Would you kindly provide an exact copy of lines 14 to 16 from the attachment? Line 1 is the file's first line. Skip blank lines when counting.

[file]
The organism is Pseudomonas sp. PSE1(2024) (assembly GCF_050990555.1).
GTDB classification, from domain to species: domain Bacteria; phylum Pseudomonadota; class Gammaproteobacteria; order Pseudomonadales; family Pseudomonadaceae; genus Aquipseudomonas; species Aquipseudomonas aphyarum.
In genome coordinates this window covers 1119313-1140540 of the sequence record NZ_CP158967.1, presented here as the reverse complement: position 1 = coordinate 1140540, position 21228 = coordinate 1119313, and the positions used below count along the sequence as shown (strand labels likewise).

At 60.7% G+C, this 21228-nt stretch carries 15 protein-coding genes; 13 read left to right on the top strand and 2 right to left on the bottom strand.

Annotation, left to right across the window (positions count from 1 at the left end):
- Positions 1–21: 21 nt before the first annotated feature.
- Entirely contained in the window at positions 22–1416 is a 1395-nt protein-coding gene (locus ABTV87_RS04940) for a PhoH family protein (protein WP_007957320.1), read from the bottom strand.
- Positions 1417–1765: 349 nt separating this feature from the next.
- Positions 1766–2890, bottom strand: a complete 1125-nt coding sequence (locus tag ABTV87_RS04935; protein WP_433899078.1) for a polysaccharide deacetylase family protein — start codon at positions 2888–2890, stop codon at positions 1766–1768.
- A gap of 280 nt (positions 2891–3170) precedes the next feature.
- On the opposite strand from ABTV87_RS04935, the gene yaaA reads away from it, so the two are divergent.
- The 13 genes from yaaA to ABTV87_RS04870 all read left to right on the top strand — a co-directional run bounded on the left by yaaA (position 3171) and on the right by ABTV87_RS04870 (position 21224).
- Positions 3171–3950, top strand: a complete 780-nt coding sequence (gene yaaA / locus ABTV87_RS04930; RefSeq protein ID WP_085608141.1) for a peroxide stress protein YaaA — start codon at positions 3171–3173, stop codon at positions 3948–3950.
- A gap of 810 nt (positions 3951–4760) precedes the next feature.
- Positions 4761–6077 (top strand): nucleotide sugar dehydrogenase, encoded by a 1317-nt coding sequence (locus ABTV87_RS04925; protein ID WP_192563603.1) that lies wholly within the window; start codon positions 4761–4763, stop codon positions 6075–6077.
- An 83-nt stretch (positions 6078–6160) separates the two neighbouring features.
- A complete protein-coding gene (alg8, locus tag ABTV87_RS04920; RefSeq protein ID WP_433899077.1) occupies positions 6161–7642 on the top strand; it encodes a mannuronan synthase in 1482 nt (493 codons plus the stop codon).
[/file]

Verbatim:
- A gap of 810 nt (positions 3951–4760) precedes the next feature.
- Positions 4761–6077 (top strand): nucleotide sugar dehydrogenase, encoded by a 1317-nt coding sequence (locus ABTV87_RS04925; protein ID WP_192563603.1) that lies wholly within the window; start codon positions 4761–4763, stop codon positions 6075–6077.
- An 83-nt stretch (positions 6078–6160) separates the two neighbouring features.